Nuts-and-Bolts Conservatism From Nikki Haley

Nikki Haley is not as loud or fiery as some of her pulpit-pounding rivals for the Republican presidential nomination. But her pleas for common sense and experience in the White House often leave crowds wanting more.

Ms. Haley, 51, the former South Carolina governor and United Nations ambassador, has been on the campaign trail in Iowa and New Hampshire as she seeks to challenge Donald J. Trump, the front-runner.

Her stump speeches often stick to core Republican themes. Here are five of her most reliable applause lines in recent appearances.

“When I’m president, we will no longer give foreign aid to countries that hate America. That’s a promise.”

Ms. Haley, the only Republican woman running in the presidential race, has sought to lean into hawkish stances on China and her foreign policy credentials in an attempt to break out of a crowded field. A favorite anecdote on the stump tells of her tenure under Mr. Trump when she compiled a book revealing that the United States was giving money to countries that often did not support its interests. The story’s function is twofold, positioning her as a tough-talking envoy willing to break from the Washington establishment and someone not afraid to tell Mr. Trump harsh truths.

“Instead of 87,000 I.R.S. agents, we’ll put 25,000 Border Patrol and ICE agents on the ground, and we will let them do their job.”

The promise — and its reception — underscore the fixation of the Republican base with the nation’s Southwestern border. She also echoes misleading claims from Republican lawmakers that Democrats are seeking to hire an army of tax auditors under the Internal Revenue Service to scrutinize the financial filings of middle-class families. Like many of the other Republican candidates, Ms. Haley sides with Mr. Trump on border and immigration policy, pledging to build a wall, defund sanctuary cities and bring back a Trump-era program requiring asylum seekers to wait out their cases in Mexico. “Because guess what? Nobody wants to remain in Mexico,” she adds, sometimes garnering laughs.

“We will make sure that every member of Congress has to get their health care through the V.A. You watch how fast it gets fixed.”

Perhaps no other line in Ms. Haley’s stump speech draws a more passionate response from audiences than this one. She has pledged to tackle veteran homelessness and high suicide rates and to improve veterans’ access to health care. The issues are personal for Ms. Haley, whose husband, Michael, is a major in the South Carolina Army National Guard and served in Afghanistan in 2013. This summer, Ms. Haley joined other military spouses in seeing their partners off, as they deployed to Africa with the Army National Guard. The military tour is expected to last a year and for most of the G.O.P. primary race.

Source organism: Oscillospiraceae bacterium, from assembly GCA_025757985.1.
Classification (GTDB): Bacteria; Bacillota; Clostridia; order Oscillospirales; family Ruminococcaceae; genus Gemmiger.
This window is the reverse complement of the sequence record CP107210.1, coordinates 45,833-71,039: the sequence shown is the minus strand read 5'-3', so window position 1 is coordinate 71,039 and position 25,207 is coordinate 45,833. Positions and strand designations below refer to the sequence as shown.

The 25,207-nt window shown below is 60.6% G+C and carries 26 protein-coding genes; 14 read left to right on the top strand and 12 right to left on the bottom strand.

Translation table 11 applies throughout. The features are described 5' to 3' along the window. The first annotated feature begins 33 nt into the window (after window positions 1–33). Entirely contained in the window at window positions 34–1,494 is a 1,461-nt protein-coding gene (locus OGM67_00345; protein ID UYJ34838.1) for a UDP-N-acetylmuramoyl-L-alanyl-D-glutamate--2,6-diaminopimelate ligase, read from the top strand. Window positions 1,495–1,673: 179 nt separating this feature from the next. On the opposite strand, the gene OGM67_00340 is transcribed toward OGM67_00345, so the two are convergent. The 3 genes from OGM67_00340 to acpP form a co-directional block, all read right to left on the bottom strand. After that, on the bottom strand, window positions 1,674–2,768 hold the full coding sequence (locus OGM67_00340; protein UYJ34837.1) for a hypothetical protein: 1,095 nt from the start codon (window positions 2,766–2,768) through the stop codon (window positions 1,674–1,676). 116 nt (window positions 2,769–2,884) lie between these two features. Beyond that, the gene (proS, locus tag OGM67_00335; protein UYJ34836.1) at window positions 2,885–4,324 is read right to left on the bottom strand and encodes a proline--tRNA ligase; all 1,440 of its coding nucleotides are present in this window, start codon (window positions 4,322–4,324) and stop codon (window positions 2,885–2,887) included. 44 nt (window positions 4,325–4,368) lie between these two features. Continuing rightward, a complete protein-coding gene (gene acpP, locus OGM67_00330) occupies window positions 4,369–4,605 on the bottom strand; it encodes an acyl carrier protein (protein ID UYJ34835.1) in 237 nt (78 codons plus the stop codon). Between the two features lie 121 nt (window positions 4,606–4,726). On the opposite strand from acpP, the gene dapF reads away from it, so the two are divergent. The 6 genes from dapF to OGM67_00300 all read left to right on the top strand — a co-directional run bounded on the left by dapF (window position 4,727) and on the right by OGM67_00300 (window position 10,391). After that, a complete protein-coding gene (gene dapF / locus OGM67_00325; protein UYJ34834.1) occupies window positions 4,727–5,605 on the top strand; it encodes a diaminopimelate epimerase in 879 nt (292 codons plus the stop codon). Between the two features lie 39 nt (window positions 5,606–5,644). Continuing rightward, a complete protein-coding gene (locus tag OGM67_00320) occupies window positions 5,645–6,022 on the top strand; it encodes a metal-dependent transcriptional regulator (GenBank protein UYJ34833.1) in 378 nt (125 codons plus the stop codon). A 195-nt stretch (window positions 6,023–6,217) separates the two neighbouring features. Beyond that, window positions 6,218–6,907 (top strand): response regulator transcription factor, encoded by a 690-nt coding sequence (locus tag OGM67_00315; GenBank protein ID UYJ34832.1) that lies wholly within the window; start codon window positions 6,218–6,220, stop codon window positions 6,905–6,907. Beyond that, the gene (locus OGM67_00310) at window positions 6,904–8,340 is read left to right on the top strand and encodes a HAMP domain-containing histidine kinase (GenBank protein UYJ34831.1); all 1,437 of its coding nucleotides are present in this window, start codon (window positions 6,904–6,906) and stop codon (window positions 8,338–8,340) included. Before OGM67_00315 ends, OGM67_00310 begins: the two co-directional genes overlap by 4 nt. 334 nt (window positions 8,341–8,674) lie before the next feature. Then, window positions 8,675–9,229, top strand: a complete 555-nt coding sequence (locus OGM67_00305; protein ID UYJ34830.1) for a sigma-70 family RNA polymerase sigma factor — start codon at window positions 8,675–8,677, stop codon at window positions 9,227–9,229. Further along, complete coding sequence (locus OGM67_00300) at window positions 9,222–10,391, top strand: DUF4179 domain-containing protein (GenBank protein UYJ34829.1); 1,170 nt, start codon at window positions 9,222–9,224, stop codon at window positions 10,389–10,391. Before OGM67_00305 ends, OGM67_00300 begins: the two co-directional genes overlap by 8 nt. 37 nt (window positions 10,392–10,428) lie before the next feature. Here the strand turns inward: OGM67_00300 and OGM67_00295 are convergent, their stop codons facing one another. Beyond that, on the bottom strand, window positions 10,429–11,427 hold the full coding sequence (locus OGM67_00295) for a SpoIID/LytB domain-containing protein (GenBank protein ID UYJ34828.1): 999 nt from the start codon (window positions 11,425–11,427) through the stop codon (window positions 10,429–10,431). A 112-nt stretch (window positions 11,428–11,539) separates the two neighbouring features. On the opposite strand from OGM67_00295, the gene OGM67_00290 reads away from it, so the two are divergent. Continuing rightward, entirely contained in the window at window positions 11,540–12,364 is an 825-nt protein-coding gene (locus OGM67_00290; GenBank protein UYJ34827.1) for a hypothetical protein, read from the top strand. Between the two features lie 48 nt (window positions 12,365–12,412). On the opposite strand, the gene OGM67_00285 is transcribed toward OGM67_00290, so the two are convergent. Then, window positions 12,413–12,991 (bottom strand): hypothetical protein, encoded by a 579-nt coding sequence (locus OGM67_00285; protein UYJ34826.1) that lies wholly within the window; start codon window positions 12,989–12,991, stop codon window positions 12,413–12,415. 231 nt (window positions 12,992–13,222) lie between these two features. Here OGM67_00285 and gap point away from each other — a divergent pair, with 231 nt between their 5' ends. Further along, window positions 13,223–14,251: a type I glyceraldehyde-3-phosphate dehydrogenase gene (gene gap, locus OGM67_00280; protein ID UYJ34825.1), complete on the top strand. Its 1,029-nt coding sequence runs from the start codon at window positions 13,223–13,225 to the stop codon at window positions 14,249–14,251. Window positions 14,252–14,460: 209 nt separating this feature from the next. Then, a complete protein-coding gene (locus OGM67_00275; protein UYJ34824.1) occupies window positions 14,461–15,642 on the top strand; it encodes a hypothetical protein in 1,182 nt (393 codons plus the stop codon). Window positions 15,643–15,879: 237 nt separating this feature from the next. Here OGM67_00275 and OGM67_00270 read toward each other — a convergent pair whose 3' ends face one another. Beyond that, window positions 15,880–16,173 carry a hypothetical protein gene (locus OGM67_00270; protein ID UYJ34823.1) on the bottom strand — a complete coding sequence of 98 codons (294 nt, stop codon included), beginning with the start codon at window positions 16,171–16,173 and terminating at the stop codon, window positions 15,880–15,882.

“Don’t you think it’s time we have term limits in Congress? We have to do it. We have to have term limits in Congress, and I think we need to have mental health competency tests for anyone over the age of 75.”

Ms. Haley, who has couched her campaign message in a call for “a new generation of leaders,” long sought to distinguish herself from competitors by taking an early stance on the issue of age limits among political leaders. Her shots are most directly aimed at President Biden, 80, whose age is cited as a top concern, as he seeks re-election. In an interview with Fox News, she suggested that Mr. Biden, would not live until the end of his second term if re-elected. On the stump, she often suggests that a vote for Mr. Biden is a vote for Vice President Kamala Harris.

“No more gender pronoun classes in the military. It is demoralizing to make them do that.”

Ms. Haley has faced blowback from Democrats, women’s rights groups and transgender rights activists for proposing that transgender girls playing in school sports is the “women’s issue of our time,” and for appearing to suggest that allowing “biological boys” in girls’ locker rooms was connected with the high rate of teenage girls who have considered suicide. She has since modified her statements so as not to link the two separate issues, but she has not dropped her focus on gender issues and implications that women are being erased. “Johns Hopkins recently came out and defined what a woman was,” she said in Hollis, referring to the research university. “Did you see it? A ‘nonman.’”

Jazmine Ulloa covers national politics from Washington. Before joining The Times, she worked at The Boston Globe, The Los Angeles Times and various papers in her home state of Texas. More about Jazmine Ulloa

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